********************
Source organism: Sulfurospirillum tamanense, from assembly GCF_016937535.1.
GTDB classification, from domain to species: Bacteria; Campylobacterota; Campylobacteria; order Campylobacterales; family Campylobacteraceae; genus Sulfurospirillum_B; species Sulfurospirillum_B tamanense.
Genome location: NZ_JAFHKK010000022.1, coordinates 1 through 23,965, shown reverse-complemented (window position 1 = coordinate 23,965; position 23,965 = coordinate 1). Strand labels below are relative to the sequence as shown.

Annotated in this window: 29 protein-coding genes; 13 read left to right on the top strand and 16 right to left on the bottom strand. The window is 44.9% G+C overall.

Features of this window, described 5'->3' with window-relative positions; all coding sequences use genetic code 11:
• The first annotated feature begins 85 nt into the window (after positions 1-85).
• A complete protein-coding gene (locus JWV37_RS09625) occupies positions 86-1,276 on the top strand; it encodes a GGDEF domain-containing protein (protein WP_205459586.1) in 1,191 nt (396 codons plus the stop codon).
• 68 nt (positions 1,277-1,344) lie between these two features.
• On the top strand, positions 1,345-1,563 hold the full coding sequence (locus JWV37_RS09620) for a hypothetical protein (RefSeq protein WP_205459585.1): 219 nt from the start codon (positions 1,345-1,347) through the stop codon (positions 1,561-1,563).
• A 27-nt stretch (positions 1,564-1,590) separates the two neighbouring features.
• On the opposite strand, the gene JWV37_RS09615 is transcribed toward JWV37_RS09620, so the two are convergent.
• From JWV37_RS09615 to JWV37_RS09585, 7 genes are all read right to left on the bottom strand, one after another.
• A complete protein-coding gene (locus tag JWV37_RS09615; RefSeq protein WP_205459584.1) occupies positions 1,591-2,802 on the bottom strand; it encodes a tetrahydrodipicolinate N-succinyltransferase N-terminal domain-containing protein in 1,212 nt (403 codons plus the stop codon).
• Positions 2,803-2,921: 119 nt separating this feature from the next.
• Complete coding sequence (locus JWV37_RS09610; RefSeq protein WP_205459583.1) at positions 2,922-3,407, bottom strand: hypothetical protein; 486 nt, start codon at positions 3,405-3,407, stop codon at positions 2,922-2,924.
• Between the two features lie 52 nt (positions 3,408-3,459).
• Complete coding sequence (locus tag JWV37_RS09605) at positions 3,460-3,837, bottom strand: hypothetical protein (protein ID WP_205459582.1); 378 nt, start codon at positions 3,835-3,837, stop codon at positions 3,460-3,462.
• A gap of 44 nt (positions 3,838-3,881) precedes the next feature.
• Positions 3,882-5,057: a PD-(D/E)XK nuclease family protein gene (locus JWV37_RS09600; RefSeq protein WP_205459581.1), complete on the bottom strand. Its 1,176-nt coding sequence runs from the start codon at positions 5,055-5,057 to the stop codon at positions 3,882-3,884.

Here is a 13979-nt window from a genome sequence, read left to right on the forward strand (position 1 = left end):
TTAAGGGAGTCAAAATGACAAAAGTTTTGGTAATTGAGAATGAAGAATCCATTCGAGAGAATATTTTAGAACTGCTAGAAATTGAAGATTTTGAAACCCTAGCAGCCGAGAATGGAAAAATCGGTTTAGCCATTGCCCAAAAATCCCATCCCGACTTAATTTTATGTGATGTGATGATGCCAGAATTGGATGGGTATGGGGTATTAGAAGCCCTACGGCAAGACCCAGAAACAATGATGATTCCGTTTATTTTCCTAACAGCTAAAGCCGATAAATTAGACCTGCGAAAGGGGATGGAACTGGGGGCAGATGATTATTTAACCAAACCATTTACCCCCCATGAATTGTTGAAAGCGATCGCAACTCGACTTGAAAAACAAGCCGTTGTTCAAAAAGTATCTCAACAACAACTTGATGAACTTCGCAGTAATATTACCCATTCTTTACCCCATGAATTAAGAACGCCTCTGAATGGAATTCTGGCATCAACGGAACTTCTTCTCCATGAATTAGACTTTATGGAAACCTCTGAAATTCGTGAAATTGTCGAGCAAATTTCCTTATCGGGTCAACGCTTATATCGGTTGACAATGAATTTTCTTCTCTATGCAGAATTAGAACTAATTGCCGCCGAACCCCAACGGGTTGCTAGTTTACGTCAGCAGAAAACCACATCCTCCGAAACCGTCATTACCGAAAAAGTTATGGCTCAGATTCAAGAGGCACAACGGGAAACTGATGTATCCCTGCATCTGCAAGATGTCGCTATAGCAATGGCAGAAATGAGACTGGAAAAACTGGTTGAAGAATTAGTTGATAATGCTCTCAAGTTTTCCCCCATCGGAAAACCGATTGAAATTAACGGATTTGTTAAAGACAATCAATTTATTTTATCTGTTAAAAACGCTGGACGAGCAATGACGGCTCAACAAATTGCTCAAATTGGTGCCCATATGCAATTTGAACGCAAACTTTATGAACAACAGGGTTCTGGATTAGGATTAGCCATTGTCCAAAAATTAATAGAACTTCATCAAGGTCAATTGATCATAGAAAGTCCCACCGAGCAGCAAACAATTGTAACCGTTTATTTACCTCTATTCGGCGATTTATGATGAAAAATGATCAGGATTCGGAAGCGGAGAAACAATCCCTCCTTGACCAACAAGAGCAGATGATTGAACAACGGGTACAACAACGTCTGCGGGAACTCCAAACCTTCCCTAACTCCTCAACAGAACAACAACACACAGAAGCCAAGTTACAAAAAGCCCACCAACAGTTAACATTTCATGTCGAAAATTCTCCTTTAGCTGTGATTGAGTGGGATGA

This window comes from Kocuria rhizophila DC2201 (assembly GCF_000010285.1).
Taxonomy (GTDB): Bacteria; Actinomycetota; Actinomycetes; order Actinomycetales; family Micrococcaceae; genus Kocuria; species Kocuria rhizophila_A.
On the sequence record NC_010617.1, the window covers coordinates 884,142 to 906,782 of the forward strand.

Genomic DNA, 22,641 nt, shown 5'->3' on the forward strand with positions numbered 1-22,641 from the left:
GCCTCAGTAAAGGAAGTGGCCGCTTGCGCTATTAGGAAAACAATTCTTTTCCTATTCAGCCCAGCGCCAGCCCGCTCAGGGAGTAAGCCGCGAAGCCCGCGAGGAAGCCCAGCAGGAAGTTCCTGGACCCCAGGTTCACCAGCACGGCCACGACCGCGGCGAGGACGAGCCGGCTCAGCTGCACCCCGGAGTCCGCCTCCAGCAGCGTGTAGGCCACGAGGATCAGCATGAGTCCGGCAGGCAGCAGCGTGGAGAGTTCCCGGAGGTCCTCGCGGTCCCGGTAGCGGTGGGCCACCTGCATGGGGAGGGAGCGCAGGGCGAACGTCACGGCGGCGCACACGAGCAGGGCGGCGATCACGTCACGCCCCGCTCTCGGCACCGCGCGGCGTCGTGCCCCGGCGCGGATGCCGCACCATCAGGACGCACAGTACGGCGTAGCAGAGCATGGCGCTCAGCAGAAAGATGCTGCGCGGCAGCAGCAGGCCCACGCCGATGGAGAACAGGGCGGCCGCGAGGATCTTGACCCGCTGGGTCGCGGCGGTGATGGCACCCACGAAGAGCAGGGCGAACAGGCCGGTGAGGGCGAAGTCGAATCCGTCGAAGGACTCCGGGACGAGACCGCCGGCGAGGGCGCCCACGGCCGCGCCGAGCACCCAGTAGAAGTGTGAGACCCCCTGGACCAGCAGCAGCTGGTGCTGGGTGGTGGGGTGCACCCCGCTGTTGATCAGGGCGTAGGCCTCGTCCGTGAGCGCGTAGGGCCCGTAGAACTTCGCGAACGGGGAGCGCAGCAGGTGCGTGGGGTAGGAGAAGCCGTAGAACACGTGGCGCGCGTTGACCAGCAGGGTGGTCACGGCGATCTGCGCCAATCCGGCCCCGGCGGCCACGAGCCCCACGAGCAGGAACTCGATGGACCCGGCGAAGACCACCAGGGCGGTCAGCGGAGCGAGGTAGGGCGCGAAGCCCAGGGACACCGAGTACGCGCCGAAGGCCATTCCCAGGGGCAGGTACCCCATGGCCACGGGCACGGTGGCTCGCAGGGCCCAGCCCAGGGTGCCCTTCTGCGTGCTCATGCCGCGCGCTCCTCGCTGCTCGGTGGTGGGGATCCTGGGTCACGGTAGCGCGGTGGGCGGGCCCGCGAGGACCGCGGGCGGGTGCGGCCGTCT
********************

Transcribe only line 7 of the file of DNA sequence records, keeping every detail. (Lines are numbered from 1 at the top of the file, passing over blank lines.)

• A complete protein-coding gene (locus JWV37_RS09625) occupies positions 86-1,276 on the top strand; it encodes a GGDEF domain-containing protein (protein WP_205459586.1) in 1,191 nt (396 codons plus the stop codon).